A rash of recent injuries has brought track preparation back onto the agenda writes Floyd Amphlett. Not only do opinions vary as to the scale of the problem – bearing in mind the traditional ‘summer injury season’ – but also the correct methodology for producing a greyhound track in pristine condition.
Kinsley’s John Curran has produced a video showing not only the process for assessing the firmness of a track, using a measuring trowel, but also the step by step routine as used at his track.
Curran’s video demonstrates the ‘weekly routine’ which includes the harrowing of the surface to break down the ‘pan’ (the hard crust that forms after repeated watering and plating), followed by the tyre packing, plating and watering. This involves the adding of 10,000 gallons of water, spread between preparation day, and race day.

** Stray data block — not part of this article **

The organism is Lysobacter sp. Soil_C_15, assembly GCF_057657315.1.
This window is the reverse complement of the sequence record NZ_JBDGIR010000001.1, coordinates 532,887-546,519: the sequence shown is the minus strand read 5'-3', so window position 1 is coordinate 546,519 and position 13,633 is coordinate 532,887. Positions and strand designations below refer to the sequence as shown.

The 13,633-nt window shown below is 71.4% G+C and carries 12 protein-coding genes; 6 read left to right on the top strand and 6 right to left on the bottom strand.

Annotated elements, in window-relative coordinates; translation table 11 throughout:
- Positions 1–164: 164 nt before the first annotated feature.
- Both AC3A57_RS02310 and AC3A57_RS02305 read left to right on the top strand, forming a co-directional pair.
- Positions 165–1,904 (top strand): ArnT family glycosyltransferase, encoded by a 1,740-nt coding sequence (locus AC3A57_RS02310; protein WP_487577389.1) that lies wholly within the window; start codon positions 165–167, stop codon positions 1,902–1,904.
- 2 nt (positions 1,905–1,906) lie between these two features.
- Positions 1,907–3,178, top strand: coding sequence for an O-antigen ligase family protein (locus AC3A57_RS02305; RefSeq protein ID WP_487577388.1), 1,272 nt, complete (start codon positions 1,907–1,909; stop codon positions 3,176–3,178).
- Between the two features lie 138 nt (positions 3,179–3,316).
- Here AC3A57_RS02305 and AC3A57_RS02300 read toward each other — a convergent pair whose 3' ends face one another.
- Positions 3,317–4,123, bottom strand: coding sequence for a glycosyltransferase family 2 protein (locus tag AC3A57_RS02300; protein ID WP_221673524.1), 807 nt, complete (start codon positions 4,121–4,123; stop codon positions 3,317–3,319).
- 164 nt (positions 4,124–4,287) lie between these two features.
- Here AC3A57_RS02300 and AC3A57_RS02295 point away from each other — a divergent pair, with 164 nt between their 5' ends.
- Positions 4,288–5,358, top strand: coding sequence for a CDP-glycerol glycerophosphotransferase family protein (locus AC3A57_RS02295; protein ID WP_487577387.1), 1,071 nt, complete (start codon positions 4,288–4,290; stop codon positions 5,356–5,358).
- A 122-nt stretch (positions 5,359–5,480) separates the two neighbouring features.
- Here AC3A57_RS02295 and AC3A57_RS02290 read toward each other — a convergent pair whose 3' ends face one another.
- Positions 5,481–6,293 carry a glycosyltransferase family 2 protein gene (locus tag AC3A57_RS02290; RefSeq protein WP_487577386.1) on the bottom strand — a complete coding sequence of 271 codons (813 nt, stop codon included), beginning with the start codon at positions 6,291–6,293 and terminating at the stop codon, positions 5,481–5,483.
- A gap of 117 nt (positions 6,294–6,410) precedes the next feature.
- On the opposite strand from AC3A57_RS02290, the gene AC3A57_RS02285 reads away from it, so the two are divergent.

It is a long labour intensive process and with some tracks racing six days per week, it is perhaps unsurprising that owners and trainers fear that short cuts might be taken. Remember, this is the complete once-a-week process, which for timing reasons alone, could not take place between every single trial or race meeting. The end result of the process however, should not change.
Curran’s video concludes with a demonstration on what he believes is the ideal consistency of sand to produce the perfect racing surface and will hopefully takes some of the mystery out of the entire process for any interested owners and trainers.